It’s also largely just a matter of simply not interfering with natural healing by re-irritating it, so please really make sure you take it quite easy for a quite a while. Avoid spikes in tendon loading like the plague in the early stages.

Stimulating new tendon growth

Exactly how to inspire the body to lay down that fresh layer is, of course, not totally clear. We know it’s possible, but it probably requires a just-right amount/kind of exercise stimulation that is impossible to be sure of.

In general it just means progressively loading the tendon, asking it to do its job a little more each week over many weeks.

And what is it’s job? The major function of the Achilles tendon is that is a giant elastic that absorbs some energy during part of your stride, and gives some of it back during another part, kind of like regenerative braking in an electric car. Anything that doesn’t use that system won’t be very challenging/stressful to the tendon.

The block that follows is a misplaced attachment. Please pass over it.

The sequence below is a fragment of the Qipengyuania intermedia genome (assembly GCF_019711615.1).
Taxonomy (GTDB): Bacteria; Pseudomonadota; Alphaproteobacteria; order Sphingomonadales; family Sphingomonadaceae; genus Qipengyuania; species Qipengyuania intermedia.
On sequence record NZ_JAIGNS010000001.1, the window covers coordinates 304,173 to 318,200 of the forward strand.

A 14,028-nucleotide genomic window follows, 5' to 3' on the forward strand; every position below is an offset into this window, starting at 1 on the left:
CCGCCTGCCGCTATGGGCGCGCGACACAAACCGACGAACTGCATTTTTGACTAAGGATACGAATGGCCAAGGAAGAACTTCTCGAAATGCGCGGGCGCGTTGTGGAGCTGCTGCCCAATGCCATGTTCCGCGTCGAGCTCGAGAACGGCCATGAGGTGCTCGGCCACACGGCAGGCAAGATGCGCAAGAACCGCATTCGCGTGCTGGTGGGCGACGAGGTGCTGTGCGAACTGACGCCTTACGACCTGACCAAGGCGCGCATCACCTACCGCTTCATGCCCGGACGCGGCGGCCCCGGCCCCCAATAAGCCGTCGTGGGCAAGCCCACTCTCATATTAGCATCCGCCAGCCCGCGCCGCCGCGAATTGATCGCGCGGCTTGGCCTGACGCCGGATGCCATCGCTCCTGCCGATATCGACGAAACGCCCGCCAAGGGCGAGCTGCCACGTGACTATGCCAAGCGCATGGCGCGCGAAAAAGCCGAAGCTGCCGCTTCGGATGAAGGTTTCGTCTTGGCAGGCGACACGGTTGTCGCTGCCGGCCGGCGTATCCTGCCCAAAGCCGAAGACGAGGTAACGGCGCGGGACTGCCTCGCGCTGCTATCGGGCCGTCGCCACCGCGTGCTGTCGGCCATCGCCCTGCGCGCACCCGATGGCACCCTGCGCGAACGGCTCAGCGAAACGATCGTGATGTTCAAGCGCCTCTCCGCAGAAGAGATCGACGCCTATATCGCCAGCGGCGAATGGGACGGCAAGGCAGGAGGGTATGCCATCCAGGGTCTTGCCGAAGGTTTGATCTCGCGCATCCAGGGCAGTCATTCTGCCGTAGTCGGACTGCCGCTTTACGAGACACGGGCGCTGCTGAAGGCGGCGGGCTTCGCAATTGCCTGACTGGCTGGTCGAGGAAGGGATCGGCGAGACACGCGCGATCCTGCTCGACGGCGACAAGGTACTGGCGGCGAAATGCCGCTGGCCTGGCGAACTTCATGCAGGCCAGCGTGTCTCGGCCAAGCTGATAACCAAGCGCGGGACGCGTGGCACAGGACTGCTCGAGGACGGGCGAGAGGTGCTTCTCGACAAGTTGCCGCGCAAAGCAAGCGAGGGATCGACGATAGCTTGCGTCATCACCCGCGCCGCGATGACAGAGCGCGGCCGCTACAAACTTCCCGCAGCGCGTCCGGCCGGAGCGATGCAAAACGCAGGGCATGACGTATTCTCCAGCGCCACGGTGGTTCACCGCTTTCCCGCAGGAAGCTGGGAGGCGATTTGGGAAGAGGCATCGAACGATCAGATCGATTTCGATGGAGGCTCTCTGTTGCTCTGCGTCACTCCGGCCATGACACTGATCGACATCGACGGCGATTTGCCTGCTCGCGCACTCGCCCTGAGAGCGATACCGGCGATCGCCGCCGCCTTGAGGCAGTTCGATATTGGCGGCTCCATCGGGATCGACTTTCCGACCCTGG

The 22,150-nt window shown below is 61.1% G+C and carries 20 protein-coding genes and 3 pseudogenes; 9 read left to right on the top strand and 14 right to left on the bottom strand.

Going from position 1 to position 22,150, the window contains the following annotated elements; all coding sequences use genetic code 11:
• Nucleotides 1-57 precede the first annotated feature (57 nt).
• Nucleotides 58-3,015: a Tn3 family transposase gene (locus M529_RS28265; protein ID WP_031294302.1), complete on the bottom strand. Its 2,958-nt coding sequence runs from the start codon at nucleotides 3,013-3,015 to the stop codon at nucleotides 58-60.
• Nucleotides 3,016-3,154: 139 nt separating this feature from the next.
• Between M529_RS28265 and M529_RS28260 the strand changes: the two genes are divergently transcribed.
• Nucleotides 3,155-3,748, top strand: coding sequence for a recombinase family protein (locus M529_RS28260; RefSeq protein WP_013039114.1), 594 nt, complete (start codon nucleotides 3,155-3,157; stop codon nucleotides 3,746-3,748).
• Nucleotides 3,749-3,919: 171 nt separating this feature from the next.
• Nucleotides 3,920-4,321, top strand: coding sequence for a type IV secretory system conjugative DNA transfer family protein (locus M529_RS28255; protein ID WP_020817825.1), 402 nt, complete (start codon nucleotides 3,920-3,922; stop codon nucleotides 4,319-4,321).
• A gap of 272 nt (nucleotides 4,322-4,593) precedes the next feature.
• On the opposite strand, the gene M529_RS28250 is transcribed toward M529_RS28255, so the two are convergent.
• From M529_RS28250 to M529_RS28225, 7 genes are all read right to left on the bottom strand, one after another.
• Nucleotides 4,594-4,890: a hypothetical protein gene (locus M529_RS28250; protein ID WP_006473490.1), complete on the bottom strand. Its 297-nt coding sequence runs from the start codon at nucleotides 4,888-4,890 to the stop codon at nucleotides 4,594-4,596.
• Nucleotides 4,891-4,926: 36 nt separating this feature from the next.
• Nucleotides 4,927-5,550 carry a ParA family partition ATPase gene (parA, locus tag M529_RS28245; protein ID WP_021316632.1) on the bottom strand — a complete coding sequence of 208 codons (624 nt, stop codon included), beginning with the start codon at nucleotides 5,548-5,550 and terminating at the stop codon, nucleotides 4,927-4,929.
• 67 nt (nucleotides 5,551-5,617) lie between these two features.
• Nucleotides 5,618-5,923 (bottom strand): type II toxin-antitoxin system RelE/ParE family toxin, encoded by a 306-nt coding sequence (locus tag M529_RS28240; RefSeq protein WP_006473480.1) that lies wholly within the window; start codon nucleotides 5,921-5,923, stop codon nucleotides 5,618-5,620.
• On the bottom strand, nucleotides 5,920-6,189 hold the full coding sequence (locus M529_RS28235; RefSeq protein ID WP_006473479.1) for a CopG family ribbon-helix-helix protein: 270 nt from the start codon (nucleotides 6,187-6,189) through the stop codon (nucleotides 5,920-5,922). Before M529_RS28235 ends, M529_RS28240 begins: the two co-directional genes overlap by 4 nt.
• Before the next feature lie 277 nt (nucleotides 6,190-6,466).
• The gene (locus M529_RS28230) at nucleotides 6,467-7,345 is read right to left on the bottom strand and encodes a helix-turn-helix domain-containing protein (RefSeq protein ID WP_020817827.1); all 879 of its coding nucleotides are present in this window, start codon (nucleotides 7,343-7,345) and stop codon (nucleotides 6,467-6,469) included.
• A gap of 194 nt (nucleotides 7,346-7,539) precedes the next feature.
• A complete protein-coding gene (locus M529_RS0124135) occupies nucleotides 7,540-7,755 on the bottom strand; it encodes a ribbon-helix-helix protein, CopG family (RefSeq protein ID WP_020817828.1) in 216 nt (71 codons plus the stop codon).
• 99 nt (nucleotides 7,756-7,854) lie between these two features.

But you also can’t start out asking it to do its entire job, anymore than you send someone back to work the day after they’ve had a major surgery. One thing at a time. So you start out with easier, less functional challenges, like heel raises. Lots and lots of heel raises, very easy at first, but slowly getting harder over many weeks and months, eventually working up to fairly high loads. As you go, you start to mix in more functional challenges, which mostly means walking and jogging, but in quite small doses initially.

Isometric contractions for Achilles tendinitis